After the huge success of The Next Generation and the moderate success of Deep Space Nine, rumours soon began to circulate about another Star Trek incarnation. The producers of TNG and DS9 were keen to capitalize.
The big news as far as fans were concerned is that Star Trek was to have its first female captain. Many actresses were mentioned as possibles including Linda Hamilton, Lindsay Wagner and most alarmingly, Patsy Kensit! Eventually, the respected French Canadian actress Genievieve Bujold was cast as Captain Elizabeth Janeway along with the usual bunch of little known but hard working American actors.
However, Miss Bujold sensationally quit after only a few days, much to the dismay of all concerned. Aparently the film actress had a problem with the workload. Kate Mulgrew, who had been up for the part, and lost out, was the replacement. She stepped in on very short notice and quickly established herself as Captain Kathryn Janeway. I wonder why they changed the name?
The pilot show, The Caretaker, had the usual function of establishing the characters and setting the situation. But Voyager was a departure from other Treks because the ship was to be left stranded in a remote part of space, more than 60 years from home. Consequently, The Caretaker was a very full story. The characters had to become recognisable, and the story set up believably for the forthcoming series.
When you think back to The Cage, Encounter at Farpoint, of The Emissary, there is no doubt that The Caretaker compares favourably. As expected, the production values are impressively high, but the script is far more plausible and the actors more comfortable than those other pilot shows. Mulgrew was criticized by some for her high pitched, Katharine Hepburn-like voice, and the bun was particularly severe, but I thought she was very authoritative and compassionate.
A big hit immediately, and one of the best characters in the three recent Treks was the holographic doctor, who still remains nameless. Robert Picardo is brilliantly idiosyncratic. The other characters are popular to varying degrees. First officer Chakotay has been criticized a bit, mainly because the writers didn't seem to know what to do with his character and consequently he was barely established as a distinct character during the first series. This was resolved as the series progressed as Robert Beltran got a bit more to sink his teeth into.
The series proper followed soon after, and has been received with varying degrees of enthusiasm. There are problems, chief of which is the excess of poor scripts. There have been too many tired ideas and old formats. Another criticism is that the enemies Voyager has met have not been popular. Of course, Romulans, Klingons, Ferengi etc are out, but the Kazon just don't cut it.
There has also been some criticism of Janeway's captaincy of Voyager. She does seem to take the ship into some dangerous situations, but there would be no plots at all if she was as cautious as Picard.
In my opinion, there is a talented group of actors, likeable characters and some humour (remember that DS9?) but the stories and situations are what lets it down. Meeting some new spacial anomaly every few weeks is unacceptable. Having some character stranded is old. Meeting new races with different beliefs needs to be properly scripted. There have been some excellent episodes, including "Eye Of the Needle", in the first series that suceeded on many levels. "Time and Again" and "Prime Factors" were pretty good too in the first series.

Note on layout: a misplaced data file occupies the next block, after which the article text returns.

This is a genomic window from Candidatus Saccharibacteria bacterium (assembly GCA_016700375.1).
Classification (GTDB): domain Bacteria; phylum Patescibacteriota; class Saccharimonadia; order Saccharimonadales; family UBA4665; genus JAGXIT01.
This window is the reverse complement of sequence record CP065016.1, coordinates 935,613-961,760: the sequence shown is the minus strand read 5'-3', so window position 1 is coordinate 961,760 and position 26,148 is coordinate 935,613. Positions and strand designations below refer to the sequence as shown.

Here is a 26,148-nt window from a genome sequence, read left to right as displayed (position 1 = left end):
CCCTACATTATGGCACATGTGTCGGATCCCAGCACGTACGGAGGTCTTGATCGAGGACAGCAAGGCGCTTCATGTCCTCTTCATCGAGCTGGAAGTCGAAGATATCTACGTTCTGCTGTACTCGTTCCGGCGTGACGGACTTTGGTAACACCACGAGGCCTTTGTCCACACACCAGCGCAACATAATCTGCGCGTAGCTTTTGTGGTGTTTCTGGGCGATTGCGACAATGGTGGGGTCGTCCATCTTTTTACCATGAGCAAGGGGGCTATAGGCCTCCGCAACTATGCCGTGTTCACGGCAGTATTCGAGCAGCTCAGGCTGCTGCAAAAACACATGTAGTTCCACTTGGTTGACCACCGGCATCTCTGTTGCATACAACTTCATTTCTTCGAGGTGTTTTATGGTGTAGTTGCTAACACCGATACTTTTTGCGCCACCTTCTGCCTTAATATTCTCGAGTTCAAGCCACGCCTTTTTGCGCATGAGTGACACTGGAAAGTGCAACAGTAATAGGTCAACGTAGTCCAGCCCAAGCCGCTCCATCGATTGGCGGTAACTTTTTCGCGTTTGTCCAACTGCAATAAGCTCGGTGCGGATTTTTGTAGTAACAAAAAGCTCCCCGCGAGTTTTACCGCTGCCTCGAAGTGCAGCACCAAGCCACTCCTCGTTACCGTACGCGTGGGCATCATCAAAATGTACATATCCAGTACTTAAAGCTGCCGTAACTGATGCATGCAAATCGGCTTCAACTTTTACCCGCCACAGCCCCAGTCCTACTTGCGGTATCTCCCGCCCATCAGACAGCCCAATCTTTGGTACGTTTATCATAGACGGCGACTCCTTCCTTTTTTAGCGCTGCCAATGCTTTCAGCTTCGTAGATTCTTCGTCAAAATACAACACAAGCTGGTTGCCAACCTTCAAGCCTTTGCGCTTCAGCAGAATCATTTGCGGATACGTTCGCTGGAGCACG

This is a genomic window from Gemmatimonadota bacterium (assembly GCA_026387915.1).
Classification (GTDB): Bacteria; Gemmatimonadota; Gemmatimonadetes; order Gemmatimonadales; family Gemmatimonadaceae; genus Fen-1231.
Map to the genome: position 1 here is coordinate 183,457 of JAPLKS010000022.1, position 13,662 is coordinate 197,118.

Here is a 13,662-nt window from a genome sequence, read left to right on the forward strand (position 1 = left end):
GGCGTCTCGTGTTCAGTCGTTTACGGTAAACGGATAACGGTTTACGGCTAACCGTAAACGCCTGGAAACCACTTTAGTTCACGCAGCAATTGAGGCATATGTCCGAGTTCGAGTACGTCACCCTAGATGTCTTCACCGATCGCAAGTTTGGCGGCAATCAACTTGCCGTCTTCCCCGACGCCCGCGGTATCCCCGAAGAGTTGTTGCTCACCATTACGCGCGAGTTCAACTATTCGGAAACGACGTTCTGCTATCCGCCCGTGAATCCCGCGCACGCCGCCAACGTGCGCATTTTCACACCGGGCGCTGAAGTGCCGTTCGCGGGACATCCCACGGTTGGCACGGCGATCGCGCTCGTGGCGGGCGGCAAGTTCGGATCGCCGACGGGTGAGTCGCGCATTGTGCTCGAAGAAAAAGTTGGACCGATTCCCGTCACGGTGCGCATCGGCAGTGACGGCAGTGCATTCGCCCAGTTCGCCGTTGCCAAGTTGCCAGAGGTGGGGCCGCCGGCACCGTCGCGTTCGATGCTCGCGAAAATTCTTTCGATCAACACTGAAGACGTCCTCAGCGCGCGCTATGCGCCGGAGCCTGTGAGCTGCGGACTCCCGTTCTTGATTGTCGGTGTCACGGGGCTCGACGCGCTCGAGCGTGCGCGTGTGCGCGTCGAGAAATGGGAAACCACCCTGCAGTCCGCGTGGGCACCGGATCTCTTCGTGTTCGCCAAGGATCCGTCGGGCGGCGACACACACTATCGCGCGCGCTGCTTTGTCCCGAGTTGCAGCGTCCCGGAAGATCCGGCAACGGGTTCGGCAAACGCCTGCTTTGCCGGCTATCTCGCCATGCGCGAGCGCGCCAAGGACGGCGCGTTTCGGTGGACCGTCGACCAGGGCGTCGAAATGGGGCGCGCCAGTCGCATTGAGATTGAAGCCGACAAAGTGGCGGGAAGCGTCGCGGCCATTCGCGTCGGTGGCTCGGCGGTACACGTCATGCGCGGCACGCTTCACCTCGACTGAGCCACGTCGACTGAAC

The second series began terribly with a string of poor episodes, reaching its nadir with the ghastly "Parturition". However, a few lights at the end of the wormhole sneaked through with episodes like "Manuevers" and "Resistance", although "Threshold" 's crapness virtually cancelled them out. However, the series ended strongly with some better scripts. Q's visit was a triumph, and "Deadlock" and "Tuvix" were good. The final two episodes were the Janeway/Chakotay almost romance, "Resolutions", and the thrilling cliffhanging finale, "Basics I".
Series Three offered more of the same, with a mixture of good and bad episodes- still some clunking scripts. However, as the cast and characters became more established, the series strengthened. The traditional opening resolution of the previous season's cliffhanger was good, the villainous Seska and the tiresome Kazon finally defeated. An early homage to TOS had Tukok going back in time- in his mind- to the time he serves on Captain Sulu's ship- and a nice look at those old Starfleet uniforms. The two part "Futures End" was another enjoyable story, as Voyager travelled back to Earth to fix a time paradox- yes time travel again. Q and Janeway work well together , and "The Q and the Grey" was fun for John DeLancie and us. The series ended strongly with that rare thing, a good holodeck story!! "Worse Case Scenario" was exciting and "Scorpion part 1" was one of the best ever episodes, with definitely the best Trek teaser ever!! A Borg cube floats into view with the "resistance is futile, you will be assimilated!" A ship of some sort then blows it up pretty spectacularly. Short but fabulous and it set up what was a great episode with a scary new enemy that even the Borg can't beat.
Sadly, there were a large number of competant but frankly dull episodes in amongst these pearls. Episodes that I can barely remember. There were still too many characters who were not well developed or sufficiently interesting. Rumours abounded that a cast member was leaving. Bets were on Jennifer Lien(Kes) and Garret Wang(Harry Kim). Undeniably, Captain Janeway and the Doctor were big hits, Torres, Tuvok and Paris were OK, Chakotay was nice but rarely had a good script, Neelix was irritating, Harry bland, Kes sweet but dull. Voyager was about to get a shake up.
Here is an Episode Guide including my views on series one to four
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